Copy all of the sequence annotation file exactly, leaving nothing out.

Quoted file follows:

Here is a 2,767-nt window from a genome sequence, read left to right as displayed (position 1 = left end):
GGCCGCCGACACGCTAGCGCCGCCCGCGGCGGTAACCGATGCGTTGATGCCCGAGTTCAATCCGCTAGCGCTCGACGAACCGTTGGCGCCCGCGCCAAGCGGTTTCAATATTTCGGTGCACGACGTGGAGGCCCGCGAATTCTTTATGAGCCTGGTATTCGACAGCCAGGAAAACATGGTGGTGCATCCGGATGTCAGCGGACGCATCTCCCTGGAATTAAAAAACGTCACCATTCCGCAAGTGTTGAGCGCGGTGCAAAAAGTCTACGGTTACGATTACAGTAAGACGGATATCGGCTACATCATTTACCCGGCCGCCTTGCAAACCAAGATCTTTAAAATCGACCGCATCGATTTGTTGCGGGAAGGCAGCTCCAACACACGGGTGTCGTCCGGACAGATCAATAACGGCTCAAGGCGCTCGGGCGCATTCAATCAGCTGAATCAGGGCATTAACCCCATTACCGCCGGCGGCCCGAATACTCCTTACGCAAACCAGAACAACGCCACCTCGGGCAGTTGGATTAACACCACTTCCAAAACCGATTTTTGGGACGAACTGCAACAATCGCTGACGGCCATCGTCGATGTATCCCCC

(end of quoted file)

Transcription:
Here is a 2,767-nt window from a genome sequence, read left to right as displayed (position 1 = left end):
GGCCGCCGACACGCTAGCGCCGCCCGCGGCGGTAACCGATGCGTTGATGCCCGAGTTCAATCCGCTAGCGCTCGACGAACCGTTGGCGCCCGCGCCAAGCGGTTTCAATATTTCGGTGCACGACGTGGAGGCCCGCGAATTCTTTATGAGCCTGGTATTCGACAGCCAGGAAAACATGGTGGTGCATCCGGATGTCAGCGGACGCATCTCCCTGGAATTAAAAAACGTCACCATTCCGCAAGTGTTGAGCGCGGTGCAAAAAGTCTACGGTTACGATTACAGTAAGACGGATATCGGCTACATCATTTACCCGGCCGCCTTGCAAACCAAGATCTTTAAAATCGACCGCATCGATTTGTTGCGGGAAGGCAGCTCCAACACACGGGTGTCGTCCGGACAGATCAATAACGGCTCAAGGCGCTCGGGCGCATTCAATCAGCTGAATCAGGGCATTAACCCCATTACCGCCGGCGGCCCGAATACTCCTTACGCAAACCAGAACAACGCCACCTCGGGCAGTTGGATTAACACCACTTCCAAAACCGATTTTTGGGACGAACTGCAACAATCGCTGACGGCCATCGTCGATGTATCCCCC